I love films that make me think.
Don’t get me wrong, I also love films where I don’t have to think, where I am open-mouthed or on the edge of my seat. But, when push comes to shove, my favourite films are poignant and have a touch of pathos. I guess it is because they are about real life, rather than momentarily escaping into another world.
Usually these films are about circumstances that are beyond my own experience, but I can identify, at least in part, with some of the characters – good or bad.
I recently saw “Mandela: Long Walk to Freedom.” It didn’t make the Oscars, but what a film! Idris Elba and Naomie Harris were brilliant.
It is based on Nelson Mandela’s autobiography, chronicling his early life, coming of age, education and 27 years in prison before becoming President and working to rebuild South Africa’s segregated society.
Although I have black and white South African friends who lived through those times and tell me their stories, and yes I saw the 1990 Mandela Wembley Concert (albeit on TV!), the events the film portrays were a world apart for me. The issues, however, still pervade every tribe and nation.
What really surprised me, however, was that the person I came away thinking about most was Winnie Mandela. I came away reflecting “I can understand, in part, why you did what you did.” A lot of those things I would oppose, but I felt that I had an appreciation for the first time.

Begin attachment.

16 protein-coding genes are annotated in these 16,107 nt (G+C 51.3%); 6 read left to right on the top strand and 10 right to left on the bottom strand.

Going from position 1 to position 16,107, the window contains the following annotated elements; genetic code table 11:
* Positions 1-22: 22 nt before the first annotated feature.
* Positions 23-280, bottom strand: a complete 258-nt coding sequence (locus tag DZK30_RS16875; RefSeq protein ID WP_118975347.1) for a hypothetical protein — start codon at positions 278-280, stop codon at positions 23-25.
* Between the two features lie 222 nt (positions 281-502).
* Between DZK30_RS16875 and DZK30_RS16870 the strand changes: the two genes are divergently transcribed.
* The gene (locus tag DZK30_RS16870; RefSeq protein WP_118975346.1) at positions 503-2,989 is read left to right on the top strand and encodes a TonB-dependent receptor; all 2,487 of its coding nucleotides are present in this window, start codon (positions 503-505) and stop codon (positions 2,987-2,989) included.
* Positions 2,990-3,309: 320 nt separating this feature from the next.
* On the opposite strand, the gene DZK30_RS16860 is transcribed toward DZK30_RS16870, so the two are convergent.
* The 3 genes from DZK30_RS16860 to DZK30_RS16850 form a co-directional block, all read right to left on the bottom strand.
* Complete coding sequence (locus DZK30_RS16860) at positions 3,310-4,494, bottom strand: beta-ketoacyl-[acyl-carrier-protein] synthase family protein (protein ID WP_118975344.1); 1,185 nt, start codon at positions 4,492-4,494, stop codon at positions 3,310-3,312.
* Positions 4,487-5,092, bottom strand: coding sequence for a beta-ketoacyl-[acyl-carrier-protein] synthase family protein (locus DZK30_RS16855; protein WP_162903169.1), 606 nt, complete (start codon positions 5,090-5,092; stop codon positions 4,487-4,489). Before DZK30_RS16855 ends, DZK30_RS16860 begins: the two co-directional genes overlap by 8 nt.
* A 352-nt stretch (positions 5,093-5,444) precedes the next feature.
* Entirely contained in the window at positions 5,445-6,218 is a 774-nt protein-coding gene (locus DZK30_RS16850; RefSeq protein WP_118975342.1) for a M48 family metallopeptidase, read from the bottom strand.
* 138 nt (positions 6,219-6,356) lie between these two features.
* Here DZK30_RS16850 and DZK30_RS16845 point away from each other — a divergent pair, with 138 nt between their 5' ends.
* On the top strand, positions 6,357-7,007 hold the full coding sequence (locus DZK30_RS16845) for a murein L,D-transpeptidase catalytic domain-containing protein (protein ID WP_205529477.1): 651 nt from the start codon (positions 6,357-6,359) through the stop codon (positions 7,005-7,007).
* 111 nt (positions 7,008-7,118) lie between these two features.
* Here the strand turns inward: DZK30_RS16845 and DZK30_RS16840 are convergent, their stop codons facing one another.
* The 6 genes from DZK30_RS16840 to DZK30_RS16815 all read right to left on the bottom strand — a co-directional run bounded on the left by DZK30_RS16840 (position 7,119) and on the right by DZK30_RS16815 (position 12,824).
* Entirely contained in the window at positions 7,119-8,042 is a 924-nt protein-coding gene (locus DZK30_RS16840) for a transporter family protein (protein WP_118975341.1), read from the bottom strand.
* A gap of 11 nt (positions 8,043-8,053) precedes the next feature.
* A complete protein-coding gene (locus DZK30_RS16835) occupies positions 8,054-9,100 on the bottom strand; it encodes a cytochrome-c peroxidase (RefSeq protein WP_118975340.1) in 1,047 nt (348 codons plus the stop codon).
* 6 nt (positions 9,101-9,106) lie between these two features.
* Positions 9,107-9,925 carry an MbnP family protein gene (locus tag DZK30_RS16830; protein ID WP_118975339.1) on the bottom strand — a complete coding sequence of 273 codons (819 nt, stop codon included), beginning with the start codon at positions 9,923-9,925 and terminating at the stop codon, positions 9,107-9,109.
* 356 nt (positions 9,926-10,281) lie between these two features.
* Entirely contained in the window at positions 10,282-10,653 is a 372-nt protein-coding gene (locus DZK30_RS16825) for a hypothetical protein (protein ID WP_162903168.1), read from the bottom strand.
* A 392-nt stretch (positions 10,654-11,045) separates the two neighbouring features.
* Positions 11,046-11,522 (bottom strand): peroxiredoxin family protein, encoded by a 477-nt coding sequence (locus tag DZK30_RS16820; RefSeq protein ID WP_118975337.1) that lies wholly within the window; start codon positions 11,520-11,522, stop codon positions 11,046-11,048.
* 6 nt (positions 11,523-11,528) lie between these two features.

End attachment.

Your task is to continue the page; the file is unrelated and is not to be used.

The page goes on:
The second thing occurred to me was how the two key characters underwent similar, unspeakably dreadful, circumstances and yet one seemed to come through them better, but the other one bitter.
Why was that?
I don’t pretend to have the full answer, but a substantial part was the use of a phrase…”But I want something more.”
When questioned whether he would take revenge if he gained power, Nelson Mandela replied:
“I admit I want revenge, BUT I WANT SOMETHING MORE than that…… and that is to live without fear andhatred.”
By saying “but I want something more” he acknowledged his natural human feelings and responses to a situation, but the desire for something better. His response acknowledged the circumstance, but also the ability to choose something more. It acknowledged the wrong that had been committed, but opted for the right.
Our choices, not our situation, determine our character.
President Abraham Lincoln said “Nearly all men can stand adversity, but if you want to test a man’s character, give him power.”
We can also take a view from U.S. General H. Norman Schwarzkopf: “Leadership is a combination of strategy and character. If you must be without one, be without the strategy.”
Fascinating observations on power, strategy and character.
Returning to the theme…..what is your “But I want something more.”? And what does that choice say about your character?
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